Snow & Ice Coverage

Most business and homeowner policies cover weight of ice and snow that causes damage. Check the policy to be sure.  The following is a discussion of a common problem after large snowstorms.

The most common form of policy is the HO3 policy form.  Direct writing insurance companies like State Farm, Nationwide and Allstate use their own version of this common policy, usually called “deluxe”.  It covers all risks of physical loss to the dwelling and other structures on your property except those specifically excluded.  This policy covers ice dam water damage to building components only.  If you have an HO2 policy form or the less expensive direct write policy (often called “standard”), there is usually no coverage for ice dam claims.  Under most homeowner forms, contents (personal property) are not covered for water damage from snow or rain unless the exterior of the building is first damaged by the force of wind or there is a complete or partial collapse of the roof and water enters through such opening.  Carpet installed over finished flooring is usually considered contents, not a building component.  Of course drywall, plaster, paint, wallpaper, wood floors, electrical fixtures, etc. are considered building items.

See also How To Get Rid Of House Dams – This Old House.

For more damage that freezing temperatures can do, see Frozen pipes and water damage.

New Insurance Bill on Appraisal signed by Governor Cuomo

June 28, 2014 by  
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In the waning days of the spring session of the NY legislature, both the Assembly and Senate unanimously passed a bill that requires ALL insurers in NY not only to honor the formal appraisal clause found in every property policy, but also to include “the extent of damage” meaning the scope of the loss.  Appraisal will not decide issues of whether or not a loss is covered.  But it can be an inexpensive way to settle a disputed claim.  You can avoid hiring an attorney or waiting years for a court case to be heard.

For more information on the appraisal process, see Alternate Resolution.

See also Court Ruling Affirms That Scope Of Loss Is Appraisable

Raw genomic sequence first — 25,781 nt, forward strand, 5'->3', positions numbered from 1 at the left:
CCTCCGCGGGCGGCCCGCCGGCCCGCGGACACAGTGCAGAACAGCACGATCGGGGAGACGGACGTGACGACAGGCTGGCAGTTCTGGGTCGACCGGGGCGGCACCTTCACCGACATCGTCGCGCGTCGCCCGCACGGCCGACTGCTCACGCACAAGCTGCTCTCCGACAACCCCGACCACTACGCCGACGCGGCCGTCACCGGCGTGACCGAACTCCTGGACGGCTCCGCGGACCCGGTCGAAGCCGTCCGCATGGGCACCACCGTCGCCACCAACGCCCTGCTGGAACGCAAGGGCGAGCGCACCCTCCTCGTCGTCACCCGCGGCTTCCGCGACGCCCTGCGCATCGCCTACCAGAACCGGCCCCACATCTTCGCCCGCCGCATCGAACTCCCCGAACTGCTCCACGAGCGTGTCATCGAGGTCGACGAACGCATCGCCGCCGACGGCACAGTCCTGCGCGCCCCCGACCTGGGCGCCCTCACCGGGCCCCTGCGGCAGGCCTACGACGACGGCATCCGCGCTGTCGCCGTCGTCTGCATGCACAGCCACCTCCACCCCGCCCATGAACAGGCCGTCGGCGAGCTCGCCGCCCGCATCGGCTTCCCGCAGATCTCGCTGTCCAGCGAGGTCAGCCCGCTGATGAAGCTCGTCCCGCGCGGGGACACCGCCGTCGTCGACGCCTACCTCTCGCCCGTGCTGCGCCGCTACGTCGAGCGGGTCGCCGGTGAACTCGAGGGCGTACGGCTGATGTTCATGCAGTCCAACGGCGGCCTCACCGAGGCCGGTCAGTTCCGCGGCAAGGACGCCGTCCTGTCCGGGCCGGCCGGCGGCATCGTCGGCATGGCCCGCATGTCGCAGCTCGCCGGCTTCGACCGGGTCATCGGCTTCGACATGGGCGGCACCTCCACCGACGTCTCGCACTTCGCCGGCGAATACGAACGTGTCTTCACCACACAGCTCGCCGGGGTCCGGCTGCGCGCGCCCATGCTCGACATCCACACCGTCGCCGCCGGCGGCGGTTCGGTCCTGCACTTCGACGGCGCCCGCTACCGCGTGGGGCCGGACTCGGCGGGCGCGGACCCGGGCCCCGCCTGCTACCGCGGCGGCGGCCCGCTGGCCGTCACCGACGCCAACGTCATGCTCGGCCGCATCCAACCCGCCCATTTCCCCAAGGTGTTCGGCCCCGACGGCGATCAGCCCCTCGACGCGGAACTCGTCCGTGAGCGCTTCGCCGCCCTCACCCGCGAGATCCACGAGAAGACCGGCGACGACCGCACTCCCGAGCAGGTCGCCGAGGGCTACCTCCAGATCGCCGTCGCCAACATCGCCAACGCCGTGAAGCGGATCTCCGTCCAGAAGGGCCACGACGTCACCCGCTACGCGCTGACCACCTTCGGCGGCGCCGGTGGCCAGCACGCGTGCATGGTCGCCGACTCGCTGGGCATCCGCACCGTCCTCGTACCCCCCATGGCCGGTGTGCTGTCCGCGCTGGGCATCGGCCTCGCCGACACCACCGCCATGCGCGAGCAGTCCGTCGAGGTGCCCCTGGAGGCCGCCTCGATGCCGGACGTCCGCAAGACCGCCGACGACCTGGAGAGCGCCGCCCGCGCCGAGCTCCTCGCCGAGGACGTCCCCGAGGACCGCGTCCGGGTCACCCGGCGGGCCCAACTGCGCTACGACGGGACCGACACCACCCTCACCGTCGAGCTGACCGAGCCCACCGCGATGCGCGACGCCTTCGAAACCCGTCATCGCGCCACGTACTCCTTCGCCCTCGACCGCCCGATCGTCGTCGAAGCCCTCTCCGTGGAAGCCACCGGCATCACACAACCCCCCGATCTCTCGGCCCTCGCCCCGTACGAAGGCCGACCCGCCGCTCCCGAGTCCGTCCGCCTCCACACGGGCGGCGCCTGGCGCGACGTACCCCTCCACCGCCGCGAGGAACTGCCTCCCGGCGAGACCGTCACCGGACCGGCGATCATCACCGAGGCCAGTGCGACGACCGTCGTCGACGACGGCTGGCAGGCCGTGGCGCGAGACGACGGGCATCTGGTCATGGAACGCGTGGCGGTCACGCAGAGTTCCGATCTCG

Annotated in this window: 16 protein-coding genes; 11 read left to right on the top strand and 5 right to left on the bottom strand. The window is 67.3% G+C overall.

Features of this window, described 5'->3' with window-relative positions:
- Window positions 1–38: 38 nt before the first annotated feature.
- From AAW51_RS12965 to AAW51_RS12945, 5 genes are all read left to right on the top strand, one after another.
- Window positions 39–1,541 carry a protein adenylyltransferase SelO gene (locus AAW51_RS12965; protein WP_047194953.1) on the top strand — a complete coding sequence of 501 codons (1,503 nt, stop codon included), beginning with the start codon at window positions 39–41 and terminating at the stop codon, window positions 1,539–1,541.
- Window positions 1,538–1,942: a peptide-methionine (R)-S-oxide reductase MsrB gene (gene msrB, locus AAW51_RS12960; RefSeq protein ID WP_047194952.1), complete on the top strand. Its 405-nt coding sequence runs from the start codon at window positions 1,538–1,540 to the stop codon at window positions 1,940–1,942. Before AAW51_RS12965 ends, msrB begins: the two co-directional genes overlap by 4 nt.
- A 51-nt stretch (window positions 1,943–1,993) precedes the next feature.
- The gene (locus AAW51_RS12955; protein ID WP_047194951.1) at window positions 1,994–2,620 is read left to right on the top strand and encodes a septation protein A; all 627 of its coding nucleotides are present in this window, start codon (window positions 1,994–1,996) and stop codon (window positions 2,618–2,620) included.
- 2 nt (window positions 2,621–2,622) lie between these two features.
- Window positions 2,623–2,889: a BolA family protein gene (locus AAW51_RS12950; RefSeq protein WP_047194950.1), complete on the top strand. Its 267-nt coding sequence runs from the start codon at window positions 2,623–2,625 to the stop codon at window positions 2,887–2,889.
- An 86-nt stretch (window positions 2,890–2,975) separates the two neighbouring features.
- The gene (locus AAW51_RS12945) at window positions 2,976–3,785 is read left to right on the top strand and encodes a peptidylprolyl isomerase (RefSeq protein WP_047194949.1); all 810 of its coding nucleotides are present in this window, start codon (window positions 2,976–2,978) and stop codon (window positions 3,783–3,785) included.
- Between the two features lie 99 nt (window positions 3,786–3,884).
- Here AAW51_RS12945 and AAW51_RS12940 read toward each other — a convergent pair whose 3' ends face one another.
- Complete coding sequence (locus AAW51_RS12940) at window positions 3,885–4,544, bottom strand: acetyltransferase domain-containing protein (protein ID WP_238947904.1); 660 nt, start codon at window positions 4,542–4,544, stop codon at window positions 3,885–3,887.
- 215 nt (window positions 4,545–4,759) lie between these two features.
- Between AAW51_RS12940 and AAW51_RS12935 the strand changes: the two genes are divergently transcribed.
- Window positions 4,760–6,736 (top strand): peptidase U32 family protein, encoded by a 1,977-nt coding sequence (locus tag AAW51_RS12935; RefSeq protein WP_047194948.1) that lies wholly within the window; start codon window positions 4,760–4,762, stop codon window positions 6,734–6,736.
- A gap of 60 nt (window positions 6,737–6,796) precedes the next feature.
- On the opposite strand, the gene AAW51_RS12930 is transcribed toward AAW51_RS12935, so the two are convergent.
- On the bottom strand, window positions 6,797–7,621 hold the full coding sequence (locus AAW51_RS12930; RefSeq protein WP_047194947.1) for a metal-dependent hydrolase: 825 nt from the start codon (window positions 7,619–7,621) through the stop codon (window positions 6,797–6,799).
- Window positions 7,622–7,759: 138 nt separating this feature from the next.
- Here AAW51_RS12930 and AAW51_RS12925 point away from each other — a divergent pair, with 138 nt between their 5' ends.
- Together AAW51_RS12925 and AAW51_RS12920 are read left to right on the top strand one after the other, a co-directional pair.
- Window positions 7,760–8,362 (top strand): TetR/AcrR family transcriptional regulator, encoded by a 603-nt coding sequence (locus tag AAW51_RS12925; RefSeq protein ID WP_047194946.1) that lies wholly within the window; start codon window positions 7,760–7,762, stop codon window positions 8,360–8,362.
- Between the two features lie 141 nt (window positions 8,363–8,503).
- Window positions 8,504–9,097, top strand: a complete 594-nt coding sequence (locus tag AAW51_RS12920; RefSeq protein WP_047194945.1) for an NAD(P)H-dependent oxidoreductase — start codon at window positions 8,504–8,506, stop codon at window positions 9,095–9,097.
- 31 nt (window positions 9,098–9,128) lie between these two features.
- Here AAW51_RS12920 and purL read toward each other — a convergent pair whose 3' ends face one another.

Liberty Mutual customers beware!

June 15, 2012 by  
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It has come to our attention that many, if not all, Liberty Mutual homeowner policies have a new endorsement that seriously limits your recovery for personal property. This endorsement supersedes any other language in the policy, even the “deluxe” policy. It limits potential recovery to a maximum of $2500 in total for loss of any of the following, whether or not they are part of a collection: trading cards, comic books, figurines, stamps, advertising materials, stuffed animals, dolls, sports and entertainment memorabilia, toys, games, militaria, and books. This means the limit applies to any combination of loss to these categories of property.

To our knowledge no other company has such restrictive coverage in their homeowner policies. Most families have much more at stake for these categories of property. We suggest that you examine your COMPLETE policy for this endorsement.  Or, if you only have the declarations page, look for “Amendatory Endorsement FMHO2810”. We highly recommend changing insurance companies if you find this endorsement applies to your policy and you have these items. Note that you can change companies even in the middle of a policy period.  You will receive a pro-rata refund for the unused time period of your current policy.

For more info see FMHO2810.

NY Standard Fire Policy (165 lines)

June 5, 2012 by  
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Although no company issues a NY Standard Fire Policy alone, NY law requires that all policies covering property for the peril of fire damage meet the minimum standards of the 165 Line Standard Policy.  If your company is licensed to write business in NY, they are required to follow this rule.  However, unlicensed companies (such as Lloyds of London) are not required to meet this standard.

You can view the Standard Policy here: NY Standard Fire Policy